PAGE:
Quantifying the pain your (potential) client is having

3 minute read

Are you a consultant, or maybe you have a SAAS product. You are really good at what you do (programming/design), or your SAAS it the best and simplest in its niche. And somehow you don’t have more customers, or any. There may be hundreds of reasons for that, maybe your consulting services aren’t up to par with the competition, maybe your SAAS is to complex, or it isn’t pleasant to the eye. But what if all this is false, you do everything by the book, and still no

In one of the last posts, How to sell a new technology to coworkers (and bosses, by proxy) I wrote about selling new technologies to your coworkers and bosses. And you should think about the bosses part here. As your clients and customers both handle a certain amount of money, you want from them. Be it a one off fee, or a monthly subscription. And in most cases, money is not the issue here (if your leads complain about your prices, think about getting better leads), but the financial and emotional investment a lead has in the old solution. And your job is  to learn to break them from it.

As we all know, it’s really hard to break from a software when you start using it properly. And this is basically what you are asking your lead to do, stop doing your old ways, and start using this new and revolutionary way that will change your life completely. That might sound true to you, and might even interest your lead, but what if they have 10, or 1000 users using the product you want to replace. How will you justify your new and groundbreaking technology while considering that you have to change the way a 1000 regular computer users do their job? Have you even considered the cost of switching from one software to another? You probably haven’t, and your leads have, probably consider it every time you contact them. You have to break from it right now.

Take your main competitor and study their software, or make an analysis of the system your lead wants to replace. The best thing would be, if you could watch people use the given thing for at least one day, spot the rough spots, the overly complicated procedures. Clicking 27 buttons and going through 10 different screens to accomplish one thing. Write all of it down, and turn it into something tangible, lost time.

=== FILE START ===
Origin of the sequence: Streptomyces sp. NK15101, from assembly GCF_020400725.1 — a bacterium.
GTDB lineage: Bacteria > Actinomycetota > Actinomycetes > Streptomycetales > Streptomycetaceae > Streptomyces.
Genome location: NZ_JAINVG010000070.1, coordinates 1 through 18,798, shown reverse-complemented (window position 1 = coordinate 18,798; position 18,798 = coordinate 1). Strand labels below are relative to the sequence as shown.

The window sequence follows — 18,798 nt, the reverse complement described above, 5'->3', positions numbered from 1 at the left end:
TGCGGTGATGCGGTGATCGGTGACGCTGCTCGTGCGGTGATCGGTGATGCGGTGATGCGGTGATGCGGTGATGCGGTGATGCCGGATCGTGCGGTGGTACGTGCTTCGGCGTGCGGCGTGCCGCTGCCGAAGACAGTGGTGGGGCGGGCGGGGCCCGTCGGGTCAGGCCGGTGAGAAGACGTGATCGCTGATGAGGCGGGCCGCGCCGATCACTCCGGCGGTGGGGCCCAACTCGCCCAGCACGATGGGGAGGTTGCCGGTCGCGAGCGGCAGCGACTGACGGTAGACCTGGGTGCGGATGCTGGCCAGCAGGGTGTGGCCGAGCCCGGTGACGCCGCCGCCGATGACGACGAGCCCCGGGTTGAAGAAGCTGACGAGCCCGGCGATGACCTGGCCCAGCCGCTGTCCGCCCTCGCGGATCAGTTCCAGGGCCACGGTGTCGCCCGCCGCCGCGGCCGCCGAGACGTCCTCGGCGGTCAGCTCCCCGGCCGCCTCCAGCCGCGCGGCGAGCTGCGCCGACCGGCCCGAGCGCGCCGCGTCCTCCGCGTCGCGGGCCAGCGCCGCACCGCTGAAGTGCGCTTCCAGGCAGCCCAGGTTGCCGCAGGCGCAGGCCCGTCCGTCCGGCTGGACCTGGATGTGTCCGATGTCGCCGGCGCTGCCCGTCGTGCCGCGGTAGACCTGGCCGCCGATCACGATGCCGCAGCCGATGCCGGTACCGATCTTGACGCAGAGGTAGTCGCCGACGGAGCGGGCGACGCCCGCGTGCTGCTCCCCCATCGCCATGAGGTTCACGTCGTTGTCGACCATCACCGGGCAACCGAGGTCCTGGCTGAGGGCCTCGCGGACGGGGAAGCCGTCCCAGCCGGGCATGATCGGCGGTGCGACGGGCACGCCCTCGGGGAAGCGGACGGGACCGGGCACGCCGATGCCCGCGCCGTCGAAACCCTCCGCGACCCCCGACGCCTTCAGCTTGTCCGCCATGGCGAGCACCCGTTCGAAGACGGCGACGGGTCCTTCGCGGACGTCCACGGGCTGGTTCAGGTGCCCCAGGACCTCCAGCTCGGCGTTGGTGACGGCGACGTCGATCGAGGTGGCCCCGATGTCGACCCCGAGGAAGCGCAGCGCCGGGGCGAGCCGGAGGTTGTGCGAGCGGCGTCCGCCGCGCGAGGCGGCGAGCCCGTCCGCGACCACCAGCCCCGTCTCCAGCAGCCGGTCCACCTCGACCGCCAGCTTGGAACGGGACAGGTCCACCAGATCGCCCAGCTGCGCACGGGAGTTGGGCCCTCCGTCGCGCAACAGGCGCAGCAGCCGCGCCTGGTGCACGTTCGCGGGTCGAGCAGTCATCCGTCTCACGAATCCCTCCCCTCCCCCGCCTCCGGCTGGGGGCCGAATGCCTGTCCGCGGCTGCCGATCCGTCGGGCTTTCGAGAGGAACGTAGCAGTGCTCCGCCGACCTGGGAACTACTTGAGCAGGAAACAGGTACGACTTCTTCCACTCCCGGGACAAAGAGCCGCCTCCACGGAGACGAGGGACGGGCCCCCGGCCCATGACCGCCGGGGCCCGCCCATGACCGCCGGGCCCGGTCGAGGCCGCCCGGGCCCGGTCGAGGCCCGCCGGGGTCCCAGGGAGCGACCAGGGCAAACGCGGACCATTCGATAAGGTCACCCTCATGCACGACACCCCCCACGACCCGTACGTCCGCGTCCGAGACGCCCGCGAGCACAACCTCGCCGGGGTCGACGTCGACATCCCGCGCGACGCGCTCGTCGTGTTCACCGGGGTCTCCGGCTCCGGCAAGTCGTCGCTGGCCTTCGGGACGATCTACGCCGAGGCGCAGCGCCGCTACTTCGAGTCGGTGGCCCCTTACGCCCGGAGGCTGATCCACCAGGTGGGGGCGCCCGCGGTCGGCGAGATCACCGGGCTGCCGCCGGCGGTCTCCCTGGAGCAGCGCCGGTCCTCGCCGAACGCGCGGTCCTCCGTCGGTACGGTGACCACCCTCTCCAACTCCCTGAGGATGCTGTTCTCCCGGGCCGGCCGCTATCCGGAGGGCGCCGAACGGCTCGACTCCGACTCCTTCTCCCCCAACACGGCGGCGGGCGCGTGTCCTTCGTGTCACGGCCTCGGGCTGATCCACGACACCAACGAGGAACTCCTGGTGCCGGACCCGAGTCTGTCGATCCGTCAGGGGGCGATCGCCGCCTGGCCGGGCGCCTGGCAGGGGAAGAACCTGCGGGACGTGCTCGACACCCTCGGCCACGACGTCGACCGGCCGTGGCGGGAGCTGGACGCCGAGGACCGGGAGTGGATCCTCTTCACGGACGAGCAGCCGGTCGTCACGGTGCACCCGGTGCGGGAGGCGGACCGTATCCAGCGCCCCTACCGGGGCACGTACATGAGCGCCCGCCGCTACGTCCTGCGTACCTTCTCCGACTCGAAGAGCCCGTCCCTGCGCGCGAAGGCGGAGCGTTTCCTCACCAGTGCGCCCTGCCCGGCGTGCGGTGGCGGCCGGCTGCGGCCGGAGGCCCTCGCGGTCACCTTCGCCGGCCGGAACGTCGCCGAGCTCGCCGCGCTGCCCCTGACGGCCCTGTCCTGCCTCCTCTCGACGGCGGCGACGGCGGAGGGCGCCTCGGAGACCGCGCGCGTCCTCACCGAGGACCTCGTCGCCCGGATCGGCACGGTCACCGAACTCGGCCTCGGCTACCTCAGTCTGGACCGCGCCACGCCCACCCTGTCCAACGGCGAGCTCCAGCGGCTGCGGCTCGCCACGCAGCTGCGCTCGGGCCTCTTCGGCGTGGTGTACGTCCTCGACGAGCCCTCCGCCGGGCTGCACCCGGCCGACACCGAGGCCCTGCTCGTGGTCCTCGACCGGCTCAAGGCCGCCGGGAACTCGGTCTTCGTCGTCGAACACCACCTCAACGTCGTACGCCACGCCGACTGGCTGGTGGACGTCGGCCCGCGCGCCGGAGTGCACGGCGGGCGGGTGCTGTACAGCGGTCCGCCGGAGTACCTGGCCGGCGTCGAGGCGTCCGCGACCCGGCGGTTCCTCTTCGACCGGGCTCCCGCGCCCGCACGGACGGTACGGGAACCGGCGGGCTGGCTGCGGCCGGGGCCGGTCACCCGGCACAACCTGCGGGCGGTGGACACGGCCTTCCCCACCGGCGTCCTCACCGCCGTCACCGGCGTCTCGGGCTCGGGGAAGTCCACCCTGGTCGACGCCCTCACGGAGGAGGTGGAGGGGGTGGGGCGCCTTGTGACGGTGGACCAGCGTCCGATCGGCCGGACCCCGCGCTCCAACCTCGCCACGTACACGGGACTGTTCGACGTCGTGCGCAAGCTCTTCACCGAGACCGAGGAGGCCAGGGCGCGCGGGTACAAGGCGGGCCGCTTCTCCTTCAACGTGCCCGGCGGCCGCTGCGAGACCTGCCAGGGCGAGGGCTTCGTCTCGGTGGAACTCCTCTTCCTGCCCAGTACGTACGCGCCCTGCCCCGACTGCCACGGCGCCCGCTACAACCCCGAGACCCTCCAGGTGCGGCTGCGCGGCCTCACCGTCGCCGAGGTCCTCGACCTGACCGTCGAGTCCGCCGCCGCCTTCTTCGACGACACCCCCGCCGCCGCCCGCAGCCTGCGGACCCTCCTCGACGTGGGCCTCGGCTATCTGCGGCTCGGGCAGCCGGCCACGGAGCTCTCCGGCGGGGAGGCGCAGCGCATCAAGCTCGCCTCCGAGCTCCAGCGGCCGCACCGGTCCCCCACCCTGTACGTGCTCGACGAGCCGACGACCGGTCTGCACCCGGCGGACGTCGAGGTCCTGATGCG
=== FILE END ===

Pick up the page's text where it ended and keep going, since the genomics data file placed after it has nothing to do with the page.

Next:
Lost time is something we take for granted, time spent battling software that should work, but it doesn’t. I had the same issues with my business bank a while ago, but after I applied the following formula, the solution came into place. After you have written down the average daily lost time per user, multiply it by the number of users, and by 20, to get a ball park estimate of
hours lost in any given month. Multiply that with an average hourly rate for a worker in the field, and now you have your silver bullet. The amount of money they are losing with the old solution, compared to your solution. From that, you can easily form your price, and give your lead a fairly correct Return On Investment (ROI), which is the number a business person understands, and wants to hear from you, because they have to tell it to their boss.

About my bank issue, I calculated that I loose about one hour each month, with Java issues, and trying to log into the net banking interface. Multiplied that with 12, to get the yearly amount, then by my hourly rate, quantified my pain, and changed the bank. That simple, (after 4 months of agony, which started when I was out of town for a longer period, and had to pay some bills). It wasn’t easy, and wasn’t fun, but if I’m paying for a service, I want it delivered in a usable state. Your clients want the same thing. And unless they feel so much pain, they won’t do anything themselves, they might explore around, sign up for a trial, and never sign in again. This is where you apply your sales skills, call your leads (yes, by phone), and talk to them, find out their pain, help them to quantify it, help them to use your system, on board them properly, and someone else will have a hard time taking them away.

I wanted this post to be complementary to the last one, on selling technologies, but it took it’s own course while I wrote it. This happens, don’t be afraid of pouring your thoughts to paper/any other medium, and sharing them. Who knows what might come from it?